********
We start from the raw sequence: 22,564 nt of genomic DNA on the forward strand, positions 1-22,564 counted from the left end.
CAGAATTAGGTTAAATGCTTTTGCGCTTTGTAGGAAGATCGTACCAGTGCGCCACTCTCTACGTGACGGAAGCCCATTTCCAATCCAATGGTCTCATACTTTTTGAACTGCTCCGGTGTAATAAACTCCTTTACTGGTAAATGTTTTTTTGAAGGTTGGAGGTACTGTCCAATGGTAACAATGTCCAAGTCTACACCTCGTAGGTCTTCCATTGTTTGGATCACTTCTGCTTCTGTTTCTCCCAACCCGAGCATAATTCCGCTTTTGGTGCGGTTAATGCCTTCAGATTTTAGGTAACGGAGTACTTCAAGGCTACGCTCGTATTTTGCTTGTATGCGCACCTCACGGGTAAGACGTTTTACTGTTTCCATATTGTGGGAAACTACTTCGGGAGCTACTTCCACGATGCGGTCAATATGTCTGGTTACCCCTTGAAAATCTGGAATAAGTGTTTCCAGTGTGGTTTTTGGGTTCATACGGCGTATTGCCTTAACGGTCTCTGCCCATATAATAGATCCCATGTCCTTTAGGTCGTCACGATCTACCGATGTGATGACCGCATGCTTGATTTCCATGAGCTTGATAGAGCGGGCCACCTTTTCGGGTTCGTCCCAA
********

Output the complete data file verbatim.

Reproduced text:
We start from the raw sequence: 22,564 nt of genomic DNA on the forward strand, positions 1-22,564 counted from the left end.
CAGAATTAGGTTAAATGCTTTTGCGCTTTGTAGGAAGATCGTACCAGTGCGCCACTCTCTACGTGACGGAAGCCCATTTCCAATCCAATGGTCTCATACTTTTTGAACTGCTCCGGTGTAATAAACTCCTTTACTGGTAAATGTTTTTTTGAAGGTTGGAGGTACTGTCCAATGGTAACAATGTCCAAGTCTACACCTCGTAGGTCTTCCATTGTTTGGATCACTTCTGCTTCTGTTTCTCCCAACCCGAGCATAATTCCGCTTTTGGTGCGGTTAATGCCTTCAGATTTTAGGTAACGGAGTACTTCAAGGCTACGCTCGTATTTTGCTTGTATGCGCACCTCACGGGTAAGACGTTTTACTGTTTCCATATTGTGGGAAACTACTTCGGGAGCTACTTCCACGATGCGGTCAATATGTCTGGTTACCCCTTGAAAATCTGGAATAAGTGTTTCCAGTGTGGTTTTTGGGTTCATACGGCGTATTGCCTTAACGGTCTCTGCCCATATAATAGATCCCATGTCCTTTAGGTCGTCACGATCTACCGATGTGATGACCGCATGCTTGATTTCCATGAGCTTGATAGAGCGGGCCACCTTTTCGGGTTCGTCCCAA